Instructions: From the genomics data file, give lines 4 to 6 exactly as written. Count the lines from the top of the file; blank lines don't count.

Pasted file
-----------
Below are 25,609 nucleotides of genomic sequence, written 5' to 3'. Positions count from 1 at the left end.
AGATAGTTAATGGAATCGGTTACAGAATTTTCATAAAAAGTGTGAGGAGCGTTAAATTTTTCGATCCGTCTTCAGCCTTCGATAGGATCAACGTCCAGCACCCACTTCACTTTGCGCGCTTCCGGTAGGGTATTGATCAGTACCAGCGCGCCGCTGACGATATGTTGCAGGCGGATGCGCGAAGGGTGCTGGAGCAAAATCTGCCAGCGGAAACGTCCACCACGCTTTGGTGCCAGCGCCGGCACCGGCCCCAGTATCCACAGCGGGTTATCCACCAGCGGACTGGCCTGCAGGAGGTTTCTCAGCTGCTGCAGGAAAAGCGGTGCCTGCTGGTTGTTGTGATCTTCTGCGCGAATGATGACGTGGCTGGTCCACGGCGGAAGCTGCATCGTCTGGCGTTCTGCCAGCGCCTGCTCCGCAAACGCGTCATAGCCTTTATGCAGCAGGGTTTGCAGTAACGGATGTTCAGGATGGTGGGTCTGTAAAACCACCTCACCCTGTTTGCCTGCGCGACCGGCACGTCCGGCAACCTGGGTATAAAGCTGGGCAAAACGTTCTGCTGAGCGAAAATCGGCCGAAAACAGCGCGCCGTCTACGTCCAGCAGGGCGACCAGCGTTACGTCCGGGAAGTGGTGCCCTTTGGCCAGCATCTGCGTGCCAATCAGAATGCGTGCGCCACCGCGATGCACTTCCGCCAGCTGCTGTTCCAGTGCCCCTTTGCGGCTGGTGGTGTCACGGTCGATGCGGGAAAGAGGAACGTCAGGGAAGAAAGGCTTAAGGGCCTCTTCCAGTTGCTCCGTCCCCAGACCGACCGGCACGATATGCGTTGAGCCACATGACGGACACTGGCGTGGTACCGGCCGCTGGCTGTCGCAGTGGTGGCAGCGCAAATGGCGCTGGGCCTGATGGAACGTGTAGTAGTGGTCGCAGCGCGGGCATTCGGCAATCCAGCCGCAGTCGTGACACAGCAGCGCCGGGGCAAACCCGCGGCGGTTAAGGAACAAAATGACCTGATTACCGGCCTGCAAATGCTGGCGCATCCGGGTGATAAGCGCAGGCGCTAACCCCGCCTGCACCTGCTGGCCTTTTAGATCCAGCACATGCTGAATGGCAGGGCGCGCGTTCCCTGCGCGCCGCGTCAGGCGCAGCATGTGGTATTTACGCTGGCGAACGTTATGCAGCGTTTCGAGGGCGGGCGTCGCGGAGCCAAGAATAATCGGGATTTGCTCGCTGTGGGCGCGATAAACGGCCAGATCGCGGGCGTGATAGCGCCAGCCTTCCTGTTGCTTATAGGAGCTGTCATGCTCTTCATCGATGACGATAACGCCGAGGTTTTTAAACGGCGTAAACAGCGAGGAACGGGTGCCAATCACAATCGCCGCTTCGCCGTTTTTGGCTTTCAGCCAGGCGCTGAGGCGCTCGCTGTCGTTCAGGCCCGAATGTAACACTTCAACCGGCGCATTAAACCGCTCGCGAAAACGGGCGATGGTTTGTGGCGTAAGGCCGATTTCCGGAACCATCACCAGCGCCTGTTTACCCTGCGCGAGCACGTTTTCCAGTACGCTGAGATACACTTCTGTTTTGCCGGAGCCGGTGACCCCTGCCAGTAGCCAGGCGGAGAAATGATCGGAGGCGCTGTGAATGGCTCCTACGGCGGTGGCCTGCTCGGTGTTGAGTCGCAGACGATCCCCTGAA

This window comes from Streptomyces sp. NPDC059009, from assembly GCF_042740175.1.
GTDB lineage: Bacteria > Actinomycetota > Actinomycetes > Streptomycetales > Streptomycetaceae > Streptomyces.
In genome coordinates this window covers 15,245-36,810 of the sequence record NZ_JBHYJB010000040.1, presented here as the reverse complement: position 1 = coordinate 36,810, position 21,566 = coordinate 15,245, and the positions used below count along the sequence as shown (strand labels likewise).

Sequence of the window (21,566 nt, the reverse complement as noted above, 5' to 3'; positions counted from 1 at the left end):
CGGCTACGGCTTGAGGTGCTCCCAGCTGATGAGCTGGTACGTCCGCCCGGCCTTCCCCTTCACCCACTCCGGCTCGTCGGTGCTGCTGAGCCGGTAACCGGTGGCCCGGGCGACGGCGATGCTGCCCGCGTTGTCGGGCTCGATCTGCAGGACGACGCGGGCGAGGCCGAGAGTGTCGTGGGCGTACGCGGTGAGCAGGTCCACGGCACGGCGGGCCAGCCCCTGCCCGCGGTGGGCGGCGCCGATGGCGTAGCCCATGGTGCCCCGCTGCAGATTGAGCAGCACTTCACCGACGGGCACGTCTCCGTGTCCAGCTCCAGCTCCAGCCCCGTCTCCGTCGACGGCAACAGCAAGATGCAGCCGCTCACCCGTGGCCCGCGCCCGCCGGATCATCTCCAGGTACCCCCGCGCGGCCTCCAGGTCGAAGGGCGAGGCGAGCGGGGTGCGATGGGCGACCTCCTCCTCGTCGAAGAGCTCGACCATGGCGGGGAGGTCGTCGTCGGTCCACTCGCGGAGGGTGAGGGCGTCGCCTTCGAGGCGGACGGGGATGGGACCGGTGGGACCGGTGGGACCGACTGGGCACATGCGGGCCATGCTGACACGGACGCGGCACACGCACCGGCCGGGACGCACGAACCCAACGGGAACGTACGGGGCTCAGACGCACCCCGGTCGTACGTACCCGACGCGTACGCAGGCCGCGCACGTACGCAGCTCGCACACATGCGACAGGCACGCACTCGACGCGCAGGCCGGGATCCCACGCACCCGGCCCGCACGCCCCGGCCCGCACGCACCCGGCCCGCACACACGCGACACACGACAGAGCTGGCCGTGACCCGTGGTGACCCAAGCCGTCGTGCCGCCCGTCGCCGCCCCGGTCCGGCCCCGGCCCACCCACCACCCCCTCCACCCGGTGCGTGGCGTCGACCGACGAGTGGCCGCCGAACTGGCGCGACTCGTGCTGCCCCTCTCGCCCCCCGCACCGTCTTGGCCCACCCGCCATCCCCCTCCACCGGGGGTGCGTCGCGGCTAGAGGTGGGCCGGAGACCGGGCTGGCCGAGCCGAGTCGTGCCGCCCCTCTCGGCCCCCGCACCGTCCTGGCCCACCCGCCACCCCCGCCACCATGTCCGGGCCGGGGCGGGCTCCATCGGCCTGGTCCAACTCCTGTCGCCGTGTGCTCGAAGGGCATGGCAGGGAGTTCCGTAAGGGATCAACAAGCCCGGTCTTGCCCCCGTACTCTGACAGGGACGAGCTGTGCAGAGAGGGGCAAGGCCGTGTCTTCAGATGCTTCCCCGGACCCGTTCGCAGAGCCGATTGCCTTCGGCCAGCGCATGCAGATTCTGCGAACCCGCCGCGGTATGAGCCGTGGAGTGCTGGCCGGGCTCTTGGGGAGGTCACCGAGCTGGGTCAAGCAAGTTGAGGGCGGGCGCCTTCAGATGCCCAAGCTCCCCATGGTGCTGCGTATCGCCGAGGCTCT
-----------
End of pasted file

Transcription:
GTDB lineage: Bacteria > Actinomycetota > Actinomycetes > Streptomycetales > Streptomycetaceae > Streptomyces.
In genome coordinates this window covers 15,245-36,810 of the sequence record NZ_JBHYJB010000040.1, presented here as the reverse complement: position 1 = coordinate 36,810, position 21,566 = coordinate 15,245, and the positions used below count along the sequence as shown (strand labels likewise).

Sequence of the window (21,566 nt, the reverse complement as noted above, 5' to 3'; positions counted from 1 at the left end):